[Note: Please read the previous post in order to understand the following analysis.]
By the time I arrived at the Glades Correctional entrance, the sullen drizzle had turned into a blinding downpour.
The beginning of this chapter (remember to make every chapter a mini-beginning) establishes the “who, what, when and where” of this particular segment of the novel. Obviously, if this were the first chapter of the book, author Sarah Daniels would have to explain much more. Most of the “information plants” are already growing because she seeded them at the beginning. Prior to this chapter, the protagonist, Keri Anders, has explained that she is teaching creative writing workshops at a major felony, maximum holding male correctional facility in Belle Glades, Florida.
In Florida it rains a great deal and these torrential downpours are fierce. To set the scene for this prison incident, a storm is brewing; the skies are gray and it’s gloomy outside, like the atmosphere inside a prison.
The term “correctional facility” is a misnomer… a prison is a prison. Neglect is blatantly evident. Buildings are ugly and crude, the grounds are unkempt and guards often treat the inmates like animals. One gets the message that U.S. prisons are considered wastelands or dumpsters for humans who are locked up in order to keep them from “contaminating” our “clean” society. They are far from correctional or rehabilitative.
The “curtain” opens with two lines of dialogue from one of the inmates:
“We didn't think you'd come tonight.” Bill Williamson, a former journalist, handed me a sheaf of notebook paper.
Daniels is delivering social commentary at the same time she advances the story line. Some of the inmates were educated professionals; “Bill Williamson” was a newspaper reporter who for some reason never disclosed to Keri, had landed in the clink. He was a conscientious student who always delivered his assignments on time. Most of the others did also, but Daniels chose to focus on Bill for the curtain-opening dialogue because she wanted to give the reader additional insight about Keri.
This particular inmate would be perceptive enough to know that a single woman driving alone to teach a creative writing course at a prison 40 miles away would have to be dedicated to her work. She would also have to be a caring individual. The prison was located in a third world area of Florida; on almost every corner was at least one bar and a whorehouse. The entire inner city was considered a red light district. Weather forecasters had predicted a severe thunderstorm.
These details set the stage for high risk and also give Daniels an opportunity to describe the protagonist indirectly, through the eyes of one of the minor characters. Bookmark this technique and use it yourself when describing your characters. “Bill” does all the work for Daniels and also delivers the questions a perceptive reader would be asking: Why would Keri put her life at risk? Why wouldn’t she have called the corrective facility to cancel the class?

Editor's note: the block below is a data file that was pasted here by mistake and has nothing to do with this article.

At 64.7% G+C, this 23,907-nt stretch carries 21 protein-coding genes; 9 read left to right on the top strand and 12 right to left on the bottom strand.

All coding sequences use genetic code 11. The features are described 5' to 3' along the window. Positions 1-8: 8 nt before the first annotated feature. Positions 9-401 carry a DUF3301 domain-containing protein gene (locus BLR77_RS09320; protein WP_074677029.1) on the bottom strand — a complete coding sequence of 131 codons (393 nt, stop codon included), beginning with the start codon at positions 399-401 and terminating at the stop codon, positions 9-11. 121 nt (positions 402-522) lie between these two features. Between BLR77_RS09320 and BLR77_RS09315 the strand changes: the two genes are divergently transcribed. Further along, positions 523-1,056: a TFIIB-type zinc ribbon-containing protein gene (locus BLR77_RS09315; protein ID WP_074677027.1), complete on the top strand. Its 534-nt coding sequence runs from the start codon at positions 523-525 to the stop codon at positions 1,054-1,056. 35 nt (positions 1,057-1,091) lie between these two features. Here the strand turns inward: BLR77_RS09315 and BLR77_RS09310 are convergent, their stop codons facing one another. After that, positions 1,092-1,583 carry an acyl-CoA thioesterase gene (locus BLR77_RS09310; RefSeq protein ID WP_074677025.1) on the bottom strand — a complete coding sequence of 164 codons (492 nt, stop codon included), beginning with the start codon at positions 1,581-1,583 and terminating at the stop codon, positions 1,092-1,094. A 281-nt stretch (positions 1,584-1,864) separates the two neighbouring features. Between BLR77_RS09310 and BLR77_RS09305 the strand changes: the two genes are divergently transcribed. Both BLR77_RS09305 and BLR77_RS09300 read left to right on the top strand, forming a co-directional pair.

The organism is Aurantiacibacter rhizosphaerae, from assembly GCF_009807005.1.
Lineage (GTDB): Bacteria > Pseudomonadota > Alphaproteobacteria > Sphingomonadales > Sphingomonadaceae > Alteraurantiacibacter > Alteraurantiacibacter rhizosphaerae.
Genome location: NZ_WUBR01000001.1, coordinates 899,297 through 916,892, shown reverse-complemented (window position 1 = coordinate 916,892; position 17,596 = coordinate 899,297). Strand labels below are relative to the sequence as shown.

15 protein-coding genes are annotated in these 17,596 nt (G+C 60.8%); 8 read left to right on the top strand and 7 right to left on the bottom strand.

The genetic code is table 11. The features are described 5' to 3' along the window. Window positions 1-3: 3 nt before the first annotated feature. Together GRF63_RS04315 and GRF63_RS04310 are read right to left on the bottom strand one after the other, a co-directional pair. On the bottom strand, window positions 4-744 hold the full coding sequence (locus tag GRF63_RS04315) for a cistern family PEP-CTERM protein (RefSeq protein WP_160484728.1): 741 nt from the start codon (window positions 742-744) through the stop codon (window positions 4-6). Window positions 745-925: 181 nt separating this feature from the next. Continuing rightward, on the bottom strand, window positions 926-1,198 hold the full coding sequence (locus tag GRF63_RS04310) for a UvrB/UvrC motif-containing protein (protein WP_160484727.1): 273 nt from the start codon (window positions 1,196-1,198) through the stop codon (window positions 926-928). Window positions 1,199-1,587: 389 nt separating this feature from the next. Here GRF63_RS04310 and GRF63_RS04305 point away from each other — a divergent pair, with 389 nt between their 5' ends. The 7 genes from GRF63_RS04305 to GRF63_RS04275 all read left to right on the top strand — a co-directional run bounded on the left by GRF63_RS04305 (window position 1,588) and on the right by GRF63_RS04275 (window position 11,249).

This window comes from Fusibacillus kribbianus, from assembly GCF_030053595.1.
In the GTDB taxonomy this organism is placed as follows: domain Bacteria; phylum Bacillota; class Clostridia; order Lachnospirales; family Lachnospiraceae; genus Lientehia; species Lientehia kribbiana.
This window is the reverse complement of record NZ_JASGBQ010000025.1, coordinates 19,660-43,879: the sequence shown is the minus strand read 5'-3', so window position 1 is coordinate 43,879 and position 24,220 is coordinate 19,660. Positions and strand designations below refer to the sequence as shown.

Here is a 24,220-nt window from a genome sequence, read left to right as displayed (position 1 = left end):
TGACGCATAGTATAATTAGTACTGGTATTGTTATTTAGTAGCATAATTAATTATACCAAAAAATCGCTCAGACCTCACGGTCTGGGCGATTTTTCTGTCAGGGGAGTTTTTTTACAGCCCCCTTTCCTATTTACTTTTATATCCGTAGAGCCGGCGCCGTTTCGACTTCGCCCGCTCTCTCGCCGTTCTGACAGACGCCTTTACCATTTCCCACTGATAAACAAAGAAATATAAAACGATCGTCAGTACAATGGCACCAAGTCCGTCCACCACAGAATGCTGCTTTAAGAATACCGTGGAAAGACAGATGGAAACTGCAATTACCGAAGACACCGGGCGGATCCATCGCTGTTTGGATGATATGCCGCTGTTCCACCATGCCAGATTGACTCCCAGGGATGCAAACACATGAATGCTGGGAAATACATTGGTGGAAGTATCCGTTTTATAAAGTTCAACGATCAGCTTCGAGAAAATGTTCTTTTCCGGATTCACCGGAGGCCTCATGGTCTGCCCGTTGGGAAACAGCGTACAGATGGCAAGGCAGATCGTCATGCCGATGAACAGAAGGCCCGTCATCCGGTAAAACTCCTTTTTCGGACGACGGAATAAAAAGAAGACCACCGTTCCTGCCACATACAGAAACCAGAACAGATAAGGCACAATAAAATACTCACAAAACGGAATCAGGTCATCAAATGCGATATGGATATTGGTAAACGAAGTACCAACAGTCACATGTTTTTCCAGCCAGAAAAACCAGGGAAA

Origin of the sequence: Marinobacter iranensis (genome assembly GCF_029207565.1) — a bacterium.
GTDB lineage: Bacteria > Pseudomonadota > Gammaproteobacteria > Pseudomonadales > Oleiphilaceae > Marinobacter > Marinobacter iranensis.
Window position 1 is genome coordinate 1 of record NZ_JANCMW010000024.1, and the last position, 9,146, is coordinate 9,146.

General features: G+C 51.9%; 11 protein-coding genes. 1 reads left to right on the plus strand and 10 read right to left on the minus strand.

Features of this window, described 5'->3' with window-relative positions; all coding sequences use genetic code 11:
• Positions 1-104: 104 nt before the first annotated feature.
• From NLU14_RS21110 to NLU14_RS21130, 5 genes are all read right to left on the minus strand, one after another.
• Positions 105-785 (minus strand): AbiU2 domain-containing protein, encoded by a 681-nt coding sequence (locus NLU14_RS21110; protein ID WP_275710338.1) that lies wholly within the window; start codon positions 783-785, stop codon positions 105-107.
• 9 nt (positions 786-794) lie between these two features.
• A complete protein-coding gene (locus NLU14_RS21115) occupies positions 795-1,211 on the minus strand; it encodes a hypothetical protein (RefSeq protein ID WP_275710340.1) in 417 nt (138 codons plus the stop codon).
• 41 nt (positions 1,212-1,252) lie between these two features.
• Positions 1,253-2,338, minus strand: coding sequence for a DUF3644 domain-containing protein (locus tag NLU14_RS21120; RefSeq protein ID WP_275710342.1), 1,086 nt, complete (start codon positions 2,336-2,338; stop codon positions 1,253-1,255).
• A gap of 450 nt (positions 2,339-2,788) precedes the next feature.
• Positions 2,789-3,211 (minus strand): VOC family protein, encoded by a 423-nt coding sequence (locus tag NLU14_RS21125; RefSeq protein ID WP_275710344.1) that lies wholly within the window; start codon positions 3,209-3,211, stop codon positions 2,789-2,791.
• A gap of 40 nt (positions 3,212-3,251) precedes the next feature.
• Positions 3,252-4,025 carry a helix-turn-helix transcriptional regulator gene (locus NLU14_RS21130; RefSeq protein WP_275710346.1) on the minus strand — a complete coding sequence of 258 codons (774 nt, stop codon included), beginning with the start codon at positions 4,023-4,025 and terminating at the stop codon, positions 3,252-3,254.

Consider the title of the work, The Woman with Qualities. What does that mean? What are those “qualities”? We now have a few more to add to the list.
Also, a bond is created between two professional writers. They both understand what it means to “show up,” or have responsibilities—deadlines, appointments and people depending on them. Bill is a professional journalist. Like Keri, he understands social issues because before he landed in prison, he dealt with them daily. This type of bonding is another excellent way to strengthen the interaction among a novel’s characters at the same time it delivers more information about each of them.
Consider another point as well: the author is a writer and she is teaching creative writing. She is about to teach a creative writing lesson to the inmates (and to the readers). Added to that is the fact that I am using this example to demonstrate various fiction writing techniques to you, the reader of this writing handbook. How many levels of interaction do we now have? Have you lost count?!
“I've been working hard this week.” Joshua Franklin, a young fellow who was serving forty years, placed his work on top of Bill's. Joshua was a natural, but in school had only gone as far as seventh grade; then he was out on the streets picking up extra cash to support the alcoholic habits of his father, a sick mother and four other siblings.